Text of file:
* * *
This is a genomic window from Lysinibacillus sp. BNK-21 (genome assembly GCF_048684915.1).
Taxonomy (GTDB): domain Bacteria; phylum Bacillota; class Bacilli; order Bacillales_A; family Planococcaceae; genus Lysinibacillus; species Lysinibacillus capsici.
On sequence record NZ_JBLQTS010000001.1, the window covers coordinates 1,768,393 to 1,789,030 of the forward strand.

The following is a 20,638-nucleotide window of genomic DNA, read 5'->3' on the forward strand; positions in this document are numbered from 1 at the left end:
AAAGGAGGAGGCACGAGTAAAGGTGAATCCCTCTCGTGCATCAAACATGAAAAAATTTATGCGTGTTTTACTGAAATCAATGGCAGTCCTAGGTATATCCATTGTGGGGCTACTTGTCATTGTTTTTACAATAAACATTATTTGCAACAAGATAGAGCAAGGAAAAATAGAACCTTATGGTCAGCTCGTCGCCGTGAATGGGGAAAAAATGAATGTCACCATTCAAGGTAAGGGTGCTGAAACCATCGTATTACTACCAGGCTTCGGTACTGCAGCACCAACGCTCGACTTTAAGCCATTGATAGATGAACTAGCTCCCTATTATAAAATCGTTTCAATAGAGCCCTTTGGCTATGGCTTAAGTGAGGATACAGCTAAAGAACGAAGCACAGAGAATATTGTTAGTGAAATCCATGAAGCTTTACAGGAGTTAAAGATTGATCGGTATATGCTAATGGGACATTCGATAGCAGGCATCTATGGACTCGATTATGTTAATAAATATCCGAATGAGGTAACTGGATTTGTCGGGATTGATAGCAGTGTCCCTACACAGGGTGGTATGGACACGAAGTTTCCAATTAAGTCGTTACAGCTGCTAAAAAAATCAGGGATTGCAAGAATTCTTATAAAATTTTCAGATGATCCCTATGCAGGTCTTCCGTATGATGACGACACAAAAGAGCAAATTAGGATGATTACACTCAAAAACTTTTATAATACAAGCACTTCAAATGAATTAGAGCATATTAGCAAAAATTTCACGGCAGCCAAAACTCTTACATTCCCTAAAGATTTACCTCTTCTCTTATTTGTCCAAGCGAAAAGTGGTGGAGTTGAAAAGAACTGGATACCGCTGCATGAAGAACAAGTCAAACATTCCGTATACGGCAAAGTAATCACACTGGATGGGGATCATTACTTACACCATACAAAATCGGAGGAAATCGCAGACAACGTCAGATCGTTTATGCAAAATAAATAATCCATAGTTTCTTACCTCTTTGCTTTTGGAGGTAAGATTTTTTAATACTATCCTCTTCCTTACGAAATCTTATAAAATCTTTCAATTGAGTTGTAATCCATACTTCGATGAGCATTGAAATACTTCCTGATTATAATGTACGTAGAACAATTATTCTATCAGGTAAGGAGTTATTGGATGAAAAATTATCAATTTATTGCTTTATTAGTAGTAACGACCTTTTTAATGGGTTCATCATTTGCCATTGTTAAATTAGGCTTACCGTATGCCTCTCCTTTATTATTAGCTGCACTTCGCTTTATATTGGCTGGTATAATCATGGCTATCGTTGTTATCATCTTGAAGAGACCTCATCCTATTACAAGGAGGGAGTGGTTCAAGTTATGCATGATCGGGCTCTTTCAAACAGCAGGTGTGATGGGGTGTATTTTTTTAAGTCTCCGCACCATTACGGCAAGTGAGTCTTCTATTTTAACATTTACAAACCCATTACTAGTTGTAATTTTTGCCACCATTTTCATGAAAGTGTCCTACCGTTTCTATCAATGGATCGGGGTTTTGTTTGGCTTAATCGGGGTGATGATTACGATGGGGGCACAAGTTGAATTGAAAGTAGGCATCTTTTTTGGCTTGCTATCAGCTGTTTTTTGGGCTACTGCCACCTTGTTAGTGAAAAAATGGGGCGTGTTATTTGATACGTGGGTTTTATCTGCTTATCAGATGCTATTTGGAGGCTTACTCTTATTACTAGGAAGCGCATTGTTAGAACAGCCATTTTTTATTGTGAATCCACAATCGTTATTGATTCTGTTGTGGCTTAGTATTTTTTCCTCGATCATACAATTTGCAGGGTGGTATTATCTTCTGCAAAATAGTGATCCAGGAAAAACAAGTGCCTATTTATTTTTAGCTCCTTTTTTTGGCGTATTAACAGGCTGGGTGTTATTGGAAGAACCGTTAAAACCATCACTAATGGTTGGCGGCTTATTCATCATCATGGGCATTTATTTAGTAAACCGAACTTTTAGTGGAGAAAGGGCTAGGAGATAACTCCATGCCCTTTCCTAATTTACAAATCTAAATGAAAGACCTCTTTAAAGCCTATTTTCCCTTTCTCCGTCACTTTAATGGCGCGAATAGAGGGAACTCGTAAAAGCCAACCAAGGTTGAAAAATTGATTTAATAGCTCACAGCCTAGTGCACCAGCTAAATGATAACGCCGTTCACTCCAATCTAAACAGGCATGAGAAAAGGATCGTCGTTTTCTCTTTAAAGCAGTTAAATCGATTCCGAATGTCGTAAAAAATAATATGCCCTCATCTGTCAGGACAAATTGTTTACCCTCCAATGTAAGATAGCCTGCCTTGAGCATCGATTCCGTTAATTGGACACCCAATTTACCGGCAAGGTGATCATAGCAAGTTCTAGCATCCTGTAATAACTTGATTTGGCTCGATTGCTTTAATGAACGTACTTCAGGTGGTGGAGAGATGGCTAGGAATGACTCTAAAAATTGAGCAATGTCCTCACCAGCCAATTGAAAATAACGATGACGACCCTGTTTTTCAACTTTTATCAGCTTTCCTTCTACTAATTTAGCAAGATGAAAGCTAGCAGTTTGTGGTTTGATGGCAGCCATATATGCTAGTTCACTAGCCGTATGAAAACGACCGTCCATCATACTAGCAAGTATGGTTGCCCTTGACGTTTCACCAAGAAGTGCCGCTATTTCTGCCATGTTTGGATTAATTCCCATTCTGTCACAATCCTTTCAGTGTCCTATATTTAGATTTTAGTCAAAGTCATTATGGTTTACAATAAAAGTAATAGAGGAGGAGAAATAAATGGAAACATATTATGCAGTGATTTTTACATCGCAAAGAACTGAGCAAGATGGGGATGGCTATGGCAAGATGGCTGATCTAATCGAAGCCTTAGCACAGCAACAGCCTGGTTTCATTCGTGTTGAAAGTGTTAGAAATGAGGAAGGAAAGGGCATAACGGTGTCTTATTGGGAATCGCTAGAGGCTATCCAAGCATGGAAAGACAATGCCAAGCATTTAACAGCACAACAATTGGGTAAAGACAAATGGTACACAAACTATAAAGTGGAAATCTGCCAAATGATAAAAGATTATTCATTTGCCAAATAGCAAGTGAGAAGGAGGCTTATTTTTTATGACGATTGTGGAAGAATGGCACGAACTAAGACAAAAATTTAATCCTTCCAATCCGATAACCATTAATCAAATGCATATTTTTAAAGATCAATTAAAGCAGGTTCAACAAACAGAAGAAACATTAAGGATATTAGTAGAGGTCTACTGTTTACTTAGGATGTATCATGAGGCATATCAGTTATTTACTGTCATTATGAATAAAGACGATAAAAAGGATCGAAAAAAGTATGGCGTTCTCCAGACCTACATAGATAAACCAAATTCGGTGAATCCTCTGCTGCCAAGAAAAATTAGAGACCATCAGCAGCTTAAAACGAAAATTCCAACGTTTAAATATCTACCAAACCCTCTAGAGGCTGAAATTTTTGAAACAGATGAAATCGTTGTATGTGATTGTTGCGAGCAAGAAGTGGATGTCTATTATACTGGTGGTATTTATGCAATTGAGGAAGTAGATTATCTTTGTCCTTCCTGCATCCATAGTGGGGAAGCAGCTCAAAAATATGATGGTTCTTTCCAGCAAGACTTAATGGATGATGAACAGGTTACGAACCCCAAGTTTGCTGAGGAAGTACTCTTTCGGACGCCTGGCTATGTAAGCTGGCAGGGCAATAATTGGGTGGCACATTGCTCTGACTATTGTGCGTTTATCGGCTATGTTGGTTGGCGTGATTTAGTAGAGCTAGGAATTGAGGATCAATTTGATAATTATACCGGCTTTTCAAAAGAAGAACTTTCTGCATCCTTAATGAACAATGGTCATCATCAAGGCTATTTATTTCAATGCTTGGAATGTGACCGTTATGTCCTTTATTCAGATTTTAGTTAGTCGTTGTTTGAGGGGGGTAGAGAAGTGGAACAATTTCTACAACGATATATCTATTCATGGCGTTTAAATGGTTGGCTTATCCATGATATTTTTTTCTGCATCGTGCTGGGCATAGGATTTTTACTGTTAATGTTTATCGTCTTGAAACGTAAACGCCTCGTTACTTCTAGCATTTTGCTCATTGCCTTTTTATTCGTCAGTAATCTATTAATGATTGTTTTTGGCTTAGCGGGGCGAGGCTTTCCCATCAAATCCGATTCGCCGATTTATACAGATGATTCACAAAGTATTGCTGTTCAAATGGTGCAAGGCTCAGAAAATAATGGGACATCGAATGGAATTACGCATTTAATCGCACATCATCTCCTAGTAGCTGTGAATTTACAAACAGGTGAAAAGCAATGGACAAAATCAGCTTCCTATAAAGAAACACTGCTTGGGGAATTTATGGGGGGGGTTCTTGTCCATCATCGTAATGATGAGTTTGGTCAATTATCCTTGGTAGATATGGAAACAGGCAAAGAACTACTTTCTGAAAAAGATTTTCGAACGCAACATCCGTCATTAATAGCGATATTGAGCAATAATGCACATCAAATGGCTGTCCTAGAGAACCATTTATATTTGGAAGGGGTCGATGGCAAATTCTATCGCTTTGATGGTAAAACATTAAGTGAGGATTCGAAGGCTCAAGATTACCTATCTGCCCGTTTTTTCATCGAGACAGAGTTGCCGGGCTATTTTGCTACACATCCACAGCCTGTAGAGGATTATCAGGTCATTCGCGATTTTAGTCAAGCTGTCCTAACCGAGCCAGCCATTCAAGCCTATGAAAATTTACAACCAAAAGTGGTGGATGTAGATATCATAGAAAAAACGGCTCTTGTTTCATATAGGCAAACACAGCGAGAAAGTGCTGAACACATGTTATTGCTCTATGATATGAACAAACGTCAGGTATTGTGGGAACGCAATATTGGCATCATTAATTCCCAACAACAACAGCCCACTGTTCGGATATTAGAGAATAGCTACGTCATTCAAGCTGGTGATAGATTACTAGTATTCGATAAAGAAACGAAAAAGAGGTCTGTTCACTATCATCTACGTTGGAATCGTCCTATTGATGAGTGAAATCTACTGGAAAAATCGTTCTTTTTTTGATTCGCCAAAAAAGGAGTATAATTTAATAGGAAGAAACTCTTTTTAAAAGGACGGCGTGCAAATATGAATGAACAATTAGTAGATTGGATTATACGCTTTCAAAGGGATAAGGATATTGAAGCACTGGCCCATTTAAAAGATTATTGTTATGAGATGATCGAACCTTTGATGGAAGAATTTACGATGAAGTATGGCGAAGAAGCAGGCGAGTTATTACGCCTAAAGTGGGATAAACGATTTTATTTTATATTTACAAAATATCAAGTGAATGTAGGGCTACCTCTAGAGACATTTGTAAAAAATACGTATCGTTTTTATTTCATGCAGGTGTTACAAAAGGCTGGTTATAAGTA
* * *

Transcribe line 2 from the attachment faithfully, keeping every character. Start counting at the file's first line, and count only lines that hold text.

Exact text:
Taxonomy (GTDB): domain Bacteria; phylum Bacillota; class Bacilli; order Bacillales_A; family Planococcaceae; genus Lysinibacillus; species Lysinibacillus capsici.